The first patient is a 46-year old woman, G8P6, with a history of six vaginal deliveries, including that of a macrosomic neonate weighing 9 lbs. 5 oz. At 39 weeks of gestation, her spontaneous labor included a 2-hour first stage and a second stage that lasted less than 30 minutes. She delivered the head while the obstetrician was en route to the hospital. Two neonatologists and assisting obstetrics nurses were unable to deliver the neonate using routine maneuvers. On arrival at the hospital, the obstetrician attempted the McRoberts maneuver, which failed, and then proceeded to deliver the posterior arm with traction at the axilla using the thumb and index finger of the right hand. The posterior shoulder was able to be shrugged outward toward the fetal head. Having concern regarding the possibility of fracture of the humerus during extraction of the posterior arm, the head and the shrugged shoulder were held together as a unit that was then rotated 180 degrees counterclockwise. At that point, the posterior shoulder was positioned anterior and inferior to the symphysis pubis and the previously impacted shoulder was posterior. Delivery then proceeded without complication. Apgar scores at 1 and 5 minutes for the neonate were 9 and 9, and birth weight was 10 lbs. 6 oz. The neonate had no injuries. Maternal injury was limited to first-degree tear.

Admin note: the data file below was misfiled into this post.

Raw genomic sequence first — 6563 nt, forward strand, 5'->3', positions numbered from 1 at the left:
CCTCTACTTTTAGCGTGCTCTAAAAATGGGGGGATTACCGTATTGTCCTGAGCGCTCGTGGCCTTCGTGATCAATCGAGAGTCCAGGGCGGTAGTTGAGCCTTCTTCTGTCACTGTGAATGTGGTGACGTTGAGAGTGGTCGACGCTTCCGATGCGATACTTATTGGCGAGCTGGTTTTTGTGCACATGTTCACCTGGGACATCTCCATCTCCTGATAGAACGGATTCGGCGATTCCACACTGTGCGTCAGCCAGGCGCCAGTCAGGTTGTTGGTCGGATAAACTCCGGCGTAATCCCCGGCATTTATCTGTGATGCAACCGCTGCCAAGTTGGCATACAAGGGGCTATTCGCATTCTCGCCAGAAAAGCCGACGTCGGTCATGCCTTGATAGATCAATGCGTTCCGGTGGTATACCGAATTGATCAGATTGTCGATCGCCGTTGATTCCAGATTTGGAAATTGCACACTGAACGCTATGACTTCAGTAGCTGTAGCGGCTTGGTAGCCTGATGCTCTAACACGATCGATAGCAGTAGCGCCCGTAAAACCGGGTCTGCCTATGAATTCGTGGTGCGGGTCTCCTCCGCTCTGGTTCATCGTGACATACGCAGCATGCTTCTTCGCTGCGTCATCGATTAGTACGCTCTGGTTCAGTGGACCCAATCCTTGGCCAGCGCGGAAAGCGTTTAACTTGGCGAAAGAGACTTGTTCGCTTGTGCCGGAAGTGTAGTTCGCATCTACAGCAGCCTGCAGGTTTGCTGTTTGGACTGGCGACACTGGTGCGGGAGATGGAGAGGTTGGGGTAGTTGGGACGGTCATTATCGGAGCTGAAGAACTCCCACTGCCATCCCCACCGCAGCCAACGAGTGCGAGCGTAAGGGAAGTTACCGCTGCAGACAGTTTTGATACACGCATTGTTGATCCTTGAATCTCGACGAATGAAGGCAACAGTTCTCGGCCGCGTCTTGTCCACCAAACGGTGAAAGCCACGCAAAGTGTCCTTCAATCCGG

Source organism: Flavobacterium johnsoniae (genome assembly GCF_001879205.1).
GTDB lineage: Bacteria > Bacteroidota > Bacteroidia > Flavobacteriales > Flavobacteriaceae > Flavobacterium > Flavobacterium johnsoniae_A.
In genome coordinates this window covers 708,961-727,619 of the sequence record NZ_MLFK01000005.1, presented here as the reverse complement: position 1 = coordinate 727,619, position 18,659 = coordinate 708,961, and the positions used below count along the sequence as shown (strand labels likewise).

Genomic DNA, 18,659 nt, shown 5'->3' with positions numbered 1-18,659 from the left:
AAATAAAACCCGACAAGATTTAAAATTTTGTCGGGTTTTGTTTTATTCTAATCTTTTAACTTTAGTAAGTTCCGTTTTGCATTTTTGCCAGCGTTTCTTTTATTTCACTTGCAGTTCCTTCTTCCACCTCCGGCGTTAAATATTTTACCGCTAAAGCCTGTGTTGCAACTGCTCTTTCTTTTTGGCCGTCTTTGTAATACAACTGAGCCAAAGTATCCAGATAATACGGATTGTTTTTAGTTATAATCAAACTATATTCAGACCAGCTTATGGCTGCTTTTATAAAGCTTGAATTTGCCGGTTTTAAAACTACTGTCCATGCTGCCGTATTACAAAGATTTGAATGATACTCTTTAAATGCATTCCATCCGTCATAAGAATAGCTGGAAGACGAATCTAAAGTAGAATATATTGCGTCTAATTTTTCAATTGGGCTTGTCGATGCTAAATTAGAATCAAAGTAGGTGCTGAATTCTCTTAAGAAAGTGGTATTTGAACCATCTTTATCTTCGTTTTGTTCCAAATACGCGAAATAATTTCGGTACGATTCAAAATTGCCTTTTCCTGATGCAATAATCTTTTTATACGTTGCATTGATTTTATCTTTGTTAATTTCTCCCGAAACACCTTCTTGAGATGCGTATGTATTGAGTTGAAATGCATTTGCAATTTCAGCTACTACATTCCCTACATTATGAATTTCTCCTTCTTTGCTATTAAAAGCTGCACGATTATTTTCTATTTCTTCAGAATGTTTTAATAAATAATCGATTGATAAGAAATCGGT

The second patient was a 37-year old woman, G5P2, with a previous successful vaginal birth after cesarean delivery of 9 lb 0 oz neonate. She was at 41 3/7 weeks of gestational age when she was admitted in active labor. Her labor progressed normally, with a 4-hour first stage and an 18-minute second stage. A shoulder dystocia with an anteriorly impacted left shoulder could not be relieved with McRoberts maneuver and suprapubic pressure. The shoulder shrug maneuver of the right shoulder then was performed as described. This enabled the impacted shoulder to be dislodged as it moved posteriorly, and the delivery then was carried out uneventfully. However, it was noted that the rotation was successful only in the clockwise direction. The neonate weight 9 lb 2 oz and was had Apgar scores of 9 and 9 at 1 and 5 minutes. A mild left brachial plexus palsy resolved by the 2-week follow-up visit. This brachial plexus palsy involved the neonate's anterior impacted shoulder.